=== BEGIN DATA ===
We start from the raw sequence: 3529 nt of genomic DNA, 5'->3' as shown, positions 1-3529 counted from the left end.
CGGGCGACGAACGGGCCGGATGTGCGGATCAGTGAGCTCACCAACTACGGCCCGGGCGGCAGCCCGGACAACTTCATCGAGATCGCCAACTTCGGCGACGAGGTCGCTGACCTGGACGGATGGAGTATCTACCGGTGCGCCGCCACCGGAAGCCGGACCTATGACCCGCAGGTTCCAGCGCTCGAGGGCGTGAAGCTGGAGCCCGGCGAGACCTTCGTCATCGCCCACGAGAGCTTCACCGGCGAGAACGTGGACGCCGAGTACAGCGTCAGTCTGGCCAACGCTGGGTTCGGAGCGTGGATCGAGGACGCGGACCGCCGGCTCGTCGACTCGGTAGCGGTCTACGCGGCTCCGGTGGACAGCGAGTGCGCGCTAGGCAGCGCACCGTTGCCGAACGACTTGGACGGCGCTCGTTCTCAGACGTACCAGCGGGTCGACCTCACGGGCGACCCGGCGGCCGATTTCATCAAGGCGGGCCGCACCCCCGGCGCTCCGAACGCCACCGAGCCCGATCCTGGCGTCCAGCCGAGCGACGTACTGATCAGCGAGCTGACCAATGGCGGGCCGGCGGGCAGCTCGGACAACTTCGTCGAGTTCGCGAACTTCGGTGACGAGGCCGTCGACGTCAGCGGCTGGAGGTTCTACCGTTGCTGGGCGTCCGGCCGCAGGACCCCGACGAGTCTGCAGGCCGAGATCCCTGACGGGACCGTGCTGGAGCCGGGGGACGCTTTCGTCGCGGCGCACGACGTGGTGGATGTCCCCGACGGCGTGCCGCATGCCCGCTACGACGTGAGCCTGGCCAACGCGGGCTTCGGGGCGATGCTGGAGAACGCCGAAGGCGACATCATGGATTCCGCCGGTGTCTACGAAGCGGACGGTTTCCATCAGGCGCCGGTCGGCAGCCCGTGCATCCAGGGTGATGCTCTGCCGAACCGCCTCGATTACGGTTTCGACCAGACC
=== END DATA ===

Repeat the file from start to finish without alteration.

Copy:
We start from the raw sequence: 3529 nt of genomic DNA, 5'->3' as shown, positions 1-3529 counted from the left end.
CGGGCGACGAACGGGCCGGATGTGCGGATCAGTGAGCTCACCAACTACGGCCCGGGCGGCAGCCCGGACAACTTCATCGAGATCGCCAACTTCGGCGACGAGGTCGCTGACCTGGACGGATGGAGTATCTACCGGTGCGCCGCCACCGGAAGCCGGACCTATGACCCGCAGGTTCCAGCGCTCGAGGGCGTGAAGCTGGAGCCCGGCGAGACCTTCGTCATCGCCCACGAGAGCTTCACCGGCGAGAACGTGGACGCCGAGTACAGCGTCAGTCTGGCCAACGCTGGGTTCGGAGCGTGGATCGAGGACGCGGACCGCCGGCTCGTCGACTCGGTAGCGGTCTACGCGGCTCCGGTGGACAGCGAGTGCGCGCTAGGCAGCGCACCGTTGCCGAACGACTTGGACGGCGCTCGTTCTCAGACGTACCAGCGGGTCGACCTCACGGGCGACCCGGCGGCCGATTTCATCAAGGCGGGCCGCACCCCCGGCGCTCCGAACGCCACCGAGCCCGATCCTGGCGTCCAGCCGAGCGACGTACTGATCAGCGAGCTGACCAATGGCGGGCCGGCGGGCAGCTCGGACAACTTCGTCGAGTTCGCGAACTTCGGTGACGAGGCCGTCGACGTCAGCGGCTGGAGGTTCTACCGTTGCTGGGCGTCCGGCCGCAGGACCCCGACGAGTCTGCAGGCCGAGATCCCTGACGGGACCGTGCTGGAGCCGGGGGACGCTTTCGTCGCGGCGCACGACGTGGTGGATGTCCCCGACGGCGTGCCGCATGCCCGCTACGACGTGAGCCTGGCCAACGCGGGCTTCGGGGCGATGCTGGAGAACGCCGAAGGCGACATCATGGATTCCGCCGGTGTCTACGAAGCGGACGGTTTCCATCAGGCGCCGGTCGGCAGCCCGTGCATCCAGGGTGATGCTCTGCCGAACCGCCTCGATTACGGTTTCGACCAGACC